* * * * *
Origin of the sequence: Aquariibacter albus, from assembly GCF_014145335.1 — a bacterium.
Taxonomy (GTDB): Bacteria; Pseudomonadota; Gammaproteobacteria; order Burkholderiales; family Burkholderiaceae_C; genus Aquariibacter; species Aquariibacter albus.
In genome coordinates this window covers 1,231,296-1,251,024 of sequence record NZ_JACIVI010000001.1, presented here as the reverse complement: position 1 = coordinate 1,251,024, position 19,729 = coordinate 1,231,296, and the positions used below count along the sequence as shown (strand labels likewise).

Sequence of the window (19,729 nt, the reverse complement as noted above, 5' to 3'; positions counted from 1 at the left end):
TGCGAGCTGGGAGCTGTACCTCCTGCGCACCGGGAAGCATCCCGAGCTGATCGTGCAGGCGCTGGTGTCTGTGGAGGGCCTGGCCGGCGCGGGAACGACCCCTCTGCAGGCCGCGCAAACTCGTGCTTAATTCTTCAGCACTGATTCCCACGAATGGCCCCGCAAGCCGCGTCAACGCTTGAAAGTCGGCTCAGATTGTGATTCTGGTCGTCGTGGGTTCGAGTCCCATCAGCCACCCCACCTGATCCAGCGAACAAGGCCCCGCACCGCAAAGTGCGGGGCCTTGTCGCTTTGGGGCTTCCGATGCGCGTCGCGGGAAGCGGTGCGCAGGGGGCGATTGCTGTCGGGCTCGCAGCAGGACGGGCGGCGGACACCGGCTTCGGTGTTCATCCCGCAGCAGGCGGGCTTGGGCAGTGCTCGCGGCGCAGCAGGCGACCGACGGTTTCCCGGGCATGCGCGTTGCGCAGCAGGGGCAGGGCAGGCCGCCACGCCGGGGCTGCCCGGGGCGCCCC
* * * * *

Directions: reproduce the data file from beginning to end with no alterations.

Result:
Origin of the sequence: Aquariibacter albus, from assembly GCF_014145335.1 — a bacterium.
Taxonomy (GTDB): Bacteria; Pseudomonadota; Gammaproteobacteria; order Burkholderiales; family Burkholderiaceae_C; genus Aquariibacter; species Aquariibacter albus.
In genome coordinates this window covers 1,231,296-1,251,024 of sequence record NZ_JACIVI010000001.1, presented here as the reverse complement: position 1 = coordinate 1,251,024, position 19,729 = coordinate 1,231,296, and the positions used below count along the sequence as shown (strand labels likewise).

Sequence of the window (19,729 nt, the reverse complement as noted above, 5' to 3'; positions counted from 1 at the left end):
TGCGAGCTGGGAGCTGTACCTCCTGCGCACCGGGAAGCATCCCGAGCTGATCGTGCAGGCGCTGGTGTCTGTGGAGGGCCTGGCCGGCGCGGGAACGACCCCTCTGCAGGCCGCGCAAACTCGTGCTTAATTCTTCAGCACTGATTCCCACGAATGGCCCCGCAAGCCGCGTCAACGCTTGAAAGTCGGCTCAGATTGTGATTCTGGTCGTCGTGGGTTCGAGTCCCATCAGCCACCCCACCTGATCCAGCGAACAAGGCCCCGCACCGCAAAGTGCGGGGCCTTGTCGCTTTGGGGCTTCCGATGCGCGTCGCGGGAAGCGGTGCGCAGGGGGCGATTGCTGTCGGGCTCGCAGCAGGACGGGCGGCGGACACCGGCTTCGGTGTTCATCCCGCAGCAGGCGGGCTTGGGCAGTGCTCGCGGCGCAGCAGGCGACCGACGGTTTCCCGGGCATGCGCGTTGCGCAGCAGGGGCAGGGCAGGCCGCCACGCCGGGGCTGCCCGGGGCGCCCC